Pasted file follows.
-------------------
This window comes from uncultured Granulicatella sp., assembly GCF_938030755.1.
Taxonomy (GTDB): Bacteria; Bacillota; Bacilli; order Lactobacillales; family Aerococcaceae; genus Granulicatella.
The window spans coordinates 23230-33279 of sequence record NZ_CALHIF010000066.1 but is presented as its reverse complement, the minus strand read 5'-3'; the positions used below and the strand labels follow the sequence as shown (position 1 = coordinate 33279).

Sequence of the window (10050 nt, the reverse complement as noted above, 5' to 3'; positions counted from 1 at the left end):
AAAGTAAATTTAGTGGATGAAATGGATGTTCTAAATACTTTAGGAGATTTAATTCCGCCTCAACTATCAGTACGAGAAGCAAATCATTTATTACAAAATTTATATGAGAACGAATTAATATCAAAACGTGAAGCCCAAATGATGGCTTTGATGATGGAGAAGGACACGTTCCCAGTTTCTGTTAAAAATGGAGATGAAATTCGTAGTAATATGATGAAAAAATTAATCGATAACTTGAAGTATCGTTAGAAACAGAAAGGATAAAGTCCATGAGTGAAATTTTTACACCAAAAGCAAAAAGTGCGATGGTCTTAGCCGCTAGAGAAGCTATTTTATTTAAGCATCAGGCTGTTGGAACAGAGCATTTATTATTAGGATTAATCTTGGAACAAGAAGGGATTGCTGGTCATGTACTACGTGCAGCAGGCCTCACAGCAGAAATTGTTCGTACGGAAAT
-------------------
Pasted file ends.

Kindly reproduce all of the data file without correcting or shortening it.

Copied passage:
This window comes from uncultured Granulicatella sp., assembly GCF_938030755.1.
Taxonomy (GTDB): Bacteria; Bacillota; Bacilli; order Lactobacillales; family Aerococcaceae; genus Granulicatella.
The window spans coordinates 23230-33279 of sequence record NZ_CALHIF010000066.1 but is presented as its reverse complement, the minus strand read 5'-3'; the positions used below and the strand labels follow the sequence as shown (position 1 = coordinate 33279).

Sequence of the window (10050 nt, the reverse complement as noted above, 5' to 3'; positions counted from 1 at the left end):
AAAGTAAATTTAGTGGATGAAATGGATGTTCTAAATACTTTAGGAGATTTAATTCCGCCTCAACTATCAGTACGAGAAGCAAATCATTTATTACAAAATTTATATGAGAACGAATTAATATCAAAACGTGAAGCCCAAATGATGGCTTTGATGATGGAGAAGGACACGTTCCCAGTTTCTGTTAAAAATGGAGATGAAATTCGTAGTAATATGATGAAAAAATTAATCGATAACTTGAAGTATCGTTAGAAACAGAAAGGATAAAGTCCATGAGTGAAATTTTTACACCAAAAGCAAAAAGTGCGATGGTCTTAGCCGCTAGAGAAGCTATTTTATTTAAGCATCAGGCTGTTGGAACAGAGCATTTATTATTAGGATTAATCTTGGAACAAGAAGGGATTGCTGGTCATGTACTACGTGCAGCAGGCCTCACAGCAGAAATTGTTCGTACGGAAAT